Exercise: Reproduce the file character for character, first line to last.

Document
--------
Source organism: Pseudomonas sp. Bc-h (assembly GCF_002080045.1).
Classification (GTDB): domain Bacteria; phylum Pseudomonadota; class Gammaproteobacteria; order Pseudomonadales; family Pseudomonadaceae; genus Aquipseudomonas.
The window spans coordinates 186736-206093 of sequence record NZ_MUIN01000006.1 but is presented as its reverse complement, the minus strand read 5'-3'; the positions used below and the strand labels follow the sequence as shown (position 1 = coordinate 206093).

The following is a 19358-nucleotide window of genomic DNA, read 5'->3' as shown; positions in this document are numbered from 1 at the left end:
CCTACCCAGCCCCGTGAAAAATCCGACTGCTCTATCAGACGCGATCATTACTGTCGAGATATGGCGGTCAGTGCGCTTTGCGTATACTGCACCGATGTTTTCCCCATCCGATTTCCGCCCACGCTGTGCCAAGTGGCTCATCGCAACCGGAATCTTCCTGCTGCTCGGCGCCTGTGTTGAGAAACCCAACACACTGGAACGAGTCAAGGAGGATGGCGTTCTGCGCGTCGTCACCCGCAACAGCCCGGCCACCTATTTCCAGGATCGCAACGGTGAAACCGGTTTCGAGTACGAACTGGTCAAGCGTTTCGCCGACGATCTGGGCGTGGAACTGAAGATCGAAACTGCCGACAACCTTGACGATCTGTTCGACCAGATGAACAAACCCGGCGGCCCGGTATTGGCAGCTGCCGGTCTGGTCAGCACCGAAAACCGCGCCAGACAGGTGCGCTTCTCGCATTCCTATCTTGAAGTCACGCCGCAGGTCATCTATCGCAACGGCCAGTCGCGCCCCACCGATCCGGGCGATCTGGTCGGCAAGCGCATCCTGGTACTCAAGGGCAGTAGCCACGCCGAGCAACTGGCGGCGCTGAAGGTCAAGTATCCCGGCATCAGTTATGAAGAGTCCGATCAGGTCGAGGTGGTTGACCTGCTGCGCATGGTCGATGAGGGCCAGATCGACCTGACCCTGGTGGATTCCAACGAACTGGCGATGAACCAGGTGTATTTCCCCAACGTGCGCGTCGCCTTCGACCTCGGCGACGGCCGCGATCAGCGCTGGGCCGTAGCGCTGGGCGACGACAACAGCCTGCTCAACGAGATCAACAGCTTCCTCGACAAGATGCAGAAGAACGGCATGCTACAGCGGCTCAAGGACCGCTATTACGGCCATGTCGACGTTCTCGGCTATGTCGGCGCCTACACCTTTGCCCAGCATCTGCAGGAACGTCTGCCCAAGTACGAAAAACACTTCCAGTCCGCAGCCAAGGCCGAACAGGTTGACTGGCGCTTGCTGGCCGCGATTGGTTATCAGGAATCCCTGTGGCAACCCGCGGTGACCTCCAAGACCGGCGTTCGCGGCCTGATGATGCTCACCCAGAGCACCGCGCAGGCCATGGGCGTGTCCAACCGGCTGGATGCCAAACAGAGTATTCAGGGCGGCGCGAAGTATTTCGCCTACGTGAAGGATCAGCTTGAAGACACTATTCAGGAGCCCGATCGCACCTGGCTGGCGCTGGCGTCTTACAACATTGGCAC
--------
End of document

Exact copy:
Source organism: Pseudomonas sp. Bc-h (assembly GCF_002080045.1).
Classification (GTDB): domain Bacteria; phylum Pseudomonadota; class Gammaproteobacteria; order Pseudomonadales; family Pseudomonadaceae; genus Aquipseudomonas.
The window spans coordinates 186736-206093 of sequence record NZ_MUIN01000006.1 but is presented as its reverse complement, the minus strand read 5'-3'; the positions used below and the strand labels follow the sequence as shown (position 1 = coordinate 206093).

The following is a 19358-nucleotide window of genomic DNA, read 5'->3' as shown; positions in this document are numbered from 1 at the left end:
CCTACCCAGCCCCGTGAAAAATCCGACTGCTCTATCAGACGCGATCATTACTGTCGAGATATGGCGGTCAGTGCGCTTTGCGTATACTGCACCGATGTTTTCCCCATCCGATTTCCGCCCACGCTGTGCCAAGTGGCTCATCGCAACCGGAATCTTCCTGCTGCTCGGCGCCTGTGTTGAGAAACCCAACACACTGGAACGAGTCAAGGAGGATGGCGTTCTGCGCGTCGTCACCCGCAACAGCCCGGCCACCTATTTCCAGGATCGCAACGGTGAAACCGGTTTCGAGTACGAACTGGTCAAGCGTTTCGCCGACGATCTGGGCGTGGAACTGAAGATCGAAACTGCCGACAACCTTGACGATCTGTTCGACCAGATGAACAAACCCGGCGGCCCGGTATTGGCAGCTGCCGGTCTGGTCAGCACCGAAAACCGCGCCAGACAGGTGCGCTTCTCGCATTCCTATCTTGAAGTCACGCCGCAGGTCATCTATCGCAACGGCCAGTCGCGCCCCACCGATCCGGGCGATCTGGTCGGCAAGCGCATCCTGGTACTCAAGGGCAGTAGCCACGCCGAGCAACTGGCGGCGCTGAAGGTCAAGTATCCCGGCATCAGTTATGAAGAGTCCGATCAGGTCGAGGTGGTTGACCTGCTGCGCATGGTCGATGAGGGCCAGATCGACCTGACCCTGGTGGATTCCAACGAACTGGCGATGAACCAGGTGTATTTCCCCAACGTGCGCGTCGCCTTCGACCTCGGCGACGGCCGCGATCAGCGCTGGGCCGTAGCGCTGGGCGACGACAACAGCCTGCTCAACGAGATCAACAGCTTCCTCGACAAGATGCAGAAGAACGGCATGCTACAGCGGCTCAAGGACCGCTATTACGGCCATGTCGACGTTCTCGGCTATGTCGGCGCCTACACCTTTGCCCAGCATCTGCAGGAACGTCTGCCCAAGTACGAAAAACACTTCCAGTCCGCAGCCAAGGCCGAACAGGTTGACTGGCGCTTGCTGGCCGCGATTGGTTATCAGGAATCCCTGTGGCAACCCGCGGTGACCTCCAAGACCGGCGTTCGCGGCCTGATGATGCTCACCCAGAGCACCGCGCAGGCCATGGGCGTGTCCAACCGGCTGGATGCCAAACAGAGTATTCAGGGCGGCGCGAAGTATTTCGCCTACGTGAAGGATCAGCTTGAAGACACTATTCAGGAGCCCGATCGCACCTGGCTGGCGCTGGCGTCTTACAACATTGGCAC